Long before U.S. investors heard about Baidu (BIDU), NetEase (NTES) was one of the first cash generating internet juggernauts listed in the U.S. markets. While NetEase started off as a mix of an internet portal and wireless services company, it was the success of its first self developed game "Westward Journey Online" which provided the enormous cash flow the company would use to expand. With economies of scale starting to kick in for NetEase, both revenues and net income soared to record levels in the third quarter of 2011.
For the third quarter, consolidated revenues grew by 12.9% sequentially and 39.5% annually to $307m. NetEase’s core online gaming business made up the bulk of its revenues with a $275.3m contribution or over 87% of total revenues. The growth and high margin nature (71.5% in Q3) of its gaming unit helped expand operating margin to 47% from 42% a year ago. Unlike peer rivals such as Perfect World (PWRD) that have spent heavily on internal development but have not witnessed equal proportionate revenue growth, scale is significantly benefiting NetEase. U.S. GAAP net income during Q3 grew to a record $129.5m, or 0.99 in earnings per share.
Using any historical gauge, NTES still remains extremely cheap at roughly 11-12 times annualized earnings especially compared to its 41% annual earnings growth. Granted given the extremely pessimistic sentiment overhanging all U.S. listed Chinese stocks in general, NetEase much like other Chinese internet leaders such as Baidu, Sina Corp. (SINA), and Sohu.com (SOHU) actually trade at a premium to smaller peers. Direct Chinese online gaming peers Perfect World and Changyou.com (CYOU) currently trade at only 4.8 and 6.5 times trailing earnings, respectively.
Valuing NetEase solely on earnings is deceiving because the company possesses other assets which arguably reduce its market multiple. After nine years of operation and still amazingly going strong, Westward Journey Online along with succeeding games have generated a cash hoard for the company. At the end of the third quarter, NTES held almost $1.9b in cash equivalents, or roughly 14.50 per share of its stock value is cash vs. zero debt. At a recent share price of 45.00 and subtracting the company’s cash, NetEase’s “enterprise” multiple is further reduced to below 8x annualized earnings.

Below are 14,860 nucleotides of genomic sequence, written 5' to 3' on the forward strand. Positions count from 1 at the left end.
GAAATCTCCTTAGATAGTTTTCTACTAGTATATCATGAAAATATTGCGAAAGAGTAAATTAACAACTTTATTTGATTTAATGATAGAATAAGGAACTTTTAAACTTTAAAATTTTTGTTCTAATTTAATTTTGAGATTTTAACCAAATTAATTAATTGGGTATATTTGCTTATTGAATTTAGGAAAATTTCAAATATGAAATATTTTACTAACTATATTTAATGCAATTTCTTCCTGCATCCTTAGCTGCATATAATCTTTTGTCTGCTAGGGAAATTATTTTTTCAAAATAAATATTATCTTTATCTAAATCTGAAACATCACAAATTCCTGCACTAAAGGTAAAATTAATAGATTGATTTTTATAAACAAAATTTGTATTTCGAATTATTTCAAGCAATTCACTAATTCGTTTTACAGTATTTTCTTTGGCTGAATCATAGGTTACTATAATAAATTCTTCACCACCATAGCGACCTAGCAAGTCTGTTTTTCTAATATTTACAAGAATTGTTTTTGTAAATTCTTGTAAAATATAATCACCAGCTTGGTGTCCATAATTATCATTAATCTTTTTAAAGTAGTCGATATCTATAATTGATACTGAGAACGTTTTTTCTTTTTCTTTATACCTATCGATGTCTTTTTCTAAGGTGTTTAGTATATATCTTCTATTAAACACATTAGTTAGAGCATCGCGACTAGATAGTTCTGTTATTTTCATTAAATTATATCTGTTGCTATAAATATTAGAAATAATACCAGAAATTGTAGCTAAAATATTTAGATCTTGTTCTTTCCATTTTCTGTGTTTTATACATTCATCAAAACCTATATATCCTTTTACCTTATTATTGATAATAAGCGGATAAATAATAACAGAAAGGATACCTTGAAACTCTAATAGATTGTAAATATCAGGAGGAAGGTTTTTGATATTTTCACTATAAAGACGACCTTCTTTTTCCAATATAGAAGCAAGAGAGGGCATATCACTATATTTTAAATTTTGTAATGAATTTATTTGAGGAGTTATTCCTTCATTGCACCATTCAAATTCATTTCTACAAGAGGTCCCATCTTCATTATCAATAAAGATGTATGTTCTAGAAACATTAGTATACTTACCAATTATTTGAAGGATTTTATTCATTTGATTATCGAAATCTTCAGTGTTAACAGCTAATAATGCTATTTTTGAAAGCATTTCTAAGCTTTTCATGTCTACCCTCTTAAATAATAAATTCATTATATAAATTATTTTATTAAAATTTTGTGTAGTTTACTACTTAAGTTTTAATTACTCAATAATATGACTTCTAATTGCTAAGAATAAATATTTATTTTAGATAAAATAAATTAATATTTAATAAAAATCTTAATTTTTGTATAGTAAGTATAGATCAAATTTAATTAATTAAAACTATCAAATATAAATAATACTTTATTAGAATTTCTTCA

Perhaps more significant among the company’s assets are not quantifiable. Given the market’s appetite for social media which caused a surge in SINA’s share price in the past year due to its micro-blogging phenomenon Weibo, NetEase is not without a hand in this arena. The company’s own micro-blogging efforts generated a 68.6% sequential surge in user base to 88.5m users in the third quarter. Although well under Weibo’s over 200m user base, its sequential growth is worth keeping an eye on. Clearly given the valuation spread between NTES and SINA, the market is discounting any potential success NetEase may experience in the realm of micro-blogging.
Much like micro-blogging currently, NetEase’s email user base doesn’t contribute much if anything to the company’s bottom line. However at 430m registered users vs. the last official count of 485m total internet users in China, the company has an extremely large reach. If synergies can be created between internet service offerings, higher degrees of realized monetization could occur in the future. Once again with the company’s current valuations barely factoring its successful online gaming division, NetEase’s other initiatives could eventually provide a catalyst for incremental earnings growth moving forward.
While it is currently too early to factor NetEase’s other offerings, they are nevertheless assets which could provide material benefits in the future. With a strong balance sheet and a dominant position in China’s online gaming industry, NetEase remains a conservative play on China’s social media whether it is gaming related currently or micro-blogging related in the future. NetEase’s long operating history has generated retained earnings to date of almost $1.7 billion which has provided a huge war chest for the company’s expansion outside its core gaming business. NTES’s returns may not equal BIDU’s in recent years, but its 1500% move since early 2003 is not bad either and yet due to the company’s growth current valuations still remain attractive.